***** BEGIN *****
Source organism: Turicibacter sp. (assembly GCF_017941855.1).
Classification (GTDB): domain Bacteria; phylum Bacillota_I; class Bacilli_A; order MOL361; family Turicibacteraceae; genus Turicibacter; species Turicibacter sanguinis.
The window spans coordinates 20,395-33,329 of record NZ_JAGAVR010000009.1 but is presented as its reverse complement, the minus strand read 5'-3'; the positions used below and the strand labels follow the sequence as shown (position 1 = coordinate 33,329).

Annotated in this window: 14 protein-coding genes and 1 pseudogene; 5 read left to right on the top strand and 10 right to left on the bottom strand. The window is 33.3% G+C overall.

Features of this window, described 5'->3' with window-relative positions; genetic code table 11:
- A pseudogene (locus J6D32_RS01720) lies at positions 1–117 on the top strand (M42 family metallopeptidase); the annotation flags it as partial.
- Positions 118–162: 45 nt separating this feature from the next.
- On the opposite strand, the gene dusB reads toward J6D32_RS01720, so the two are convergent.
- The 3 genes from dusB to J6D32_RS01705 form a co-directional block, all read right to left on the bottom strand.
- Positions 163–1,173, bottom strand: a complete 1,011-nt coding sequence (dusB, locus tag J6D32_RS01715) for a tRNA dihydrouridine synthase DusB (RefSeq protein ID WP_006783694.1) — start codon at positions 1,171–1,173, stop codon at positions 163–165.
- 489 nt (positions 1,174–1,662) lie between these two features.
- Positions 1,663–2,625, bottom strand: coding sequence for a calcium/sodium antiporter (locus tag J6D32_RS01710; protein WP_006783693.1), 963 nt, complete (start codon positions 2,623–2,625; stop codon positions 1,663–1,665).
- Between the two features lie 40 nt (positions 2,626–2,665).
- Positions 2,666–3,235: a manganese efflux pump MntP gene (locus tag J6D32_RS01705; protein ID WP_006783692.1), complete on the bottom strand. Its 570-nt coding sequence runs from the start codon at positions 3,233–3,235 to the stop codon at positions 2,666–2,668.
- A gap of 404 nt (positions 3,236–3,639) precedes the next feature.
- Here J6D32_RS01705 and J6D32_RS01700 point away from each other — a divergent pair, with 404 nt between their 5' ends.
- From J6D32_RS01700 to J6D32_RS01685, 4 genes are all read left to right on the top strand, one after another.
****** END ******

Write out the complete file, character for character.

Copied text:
Source organism: Turicibacter sp. (assembly GCF_017941855.1).
Classification (GTDB): domain Bacteria; phylum Bacillota_I; class Bacilli_A; order MOL361; family Turicibacteraceae; genus Turicibacter; species Turicibacter sanguinis.
The window spans coordinates 20,395-33,329 of record NZ_JAGAVR010000009.1 but is presented as its reverse complement, the minus strand read 5'-3'; the positions used below and the strand labels follow the sequence as shown (position 1 = coordinate 33,329).

Annotated in this window: 14 protein-coding genes and 1 pseudogene; 5 read left to right on the top strand and 10 right to left on the bottom strand. The window is 33.3% G+C overall.

Features of this window, described 5'->3' with window-relative positions; genetic code table 11:
- A pseudogene (locus J6D32_RS01720) lies at positions 1–117 on the top strand (M42 family metallopeptidase); the annotation flags it as partial.
- Positions 118–162: 45 nt separating this feature from the next.
- On the opposite strand, the gene dusB reads toward J6D32_RS01720, so the two are convergent.
- The 3 genes from dusB to J6D32_RS01705 form a co-directional block, all read right to left on the bottom strand.
- Positions 163–1,173, bottom strand: a complete 1,011-nt coding sequence (dusB, locus tag J6D32_RS01715) for a tRNA dihydrouridine synthase DusB (RefSeq protein ID WP_006783694.1) — start codon at positions 1,171–1,173, stop codon at positions 163–165.
- 489 nt (positions 1,174–1,662) lie between these two features.
- Positions 1,663–2,625, bottom strand: coding sequence for a calcium/sodium antiporter (locus tag J6D32_RS01710; protein WP_006783693.1), 963 nt, complete (start codon positions 2,623–2,625; stop codon positions 1,663–1,665).
- Between the two features lie 40 nt (positions 2,626–2,665).
- Positions 2,666–3,235: a manganese efflux pump MntP gene (locus tag J6D32_RS01705; protein ID WP_006783692.1), complete on the bottom strand. Its 570-nt coding sequence runs from the start codon at positions 3,233–3,235 to the stop codon at positions 2,666–2,668.
- A gap of 404 nt (positions 3,236–3,639) precedes the next feature.
- Here J6D32_RS01705 and J6D32_RS01700 point away from each other — a divergent pair, with 404 nt between their 5' ends.
- From J6D32_RS01700 to J6D32_RS01685, 4 genes are all read left to right on the top strand, one after another.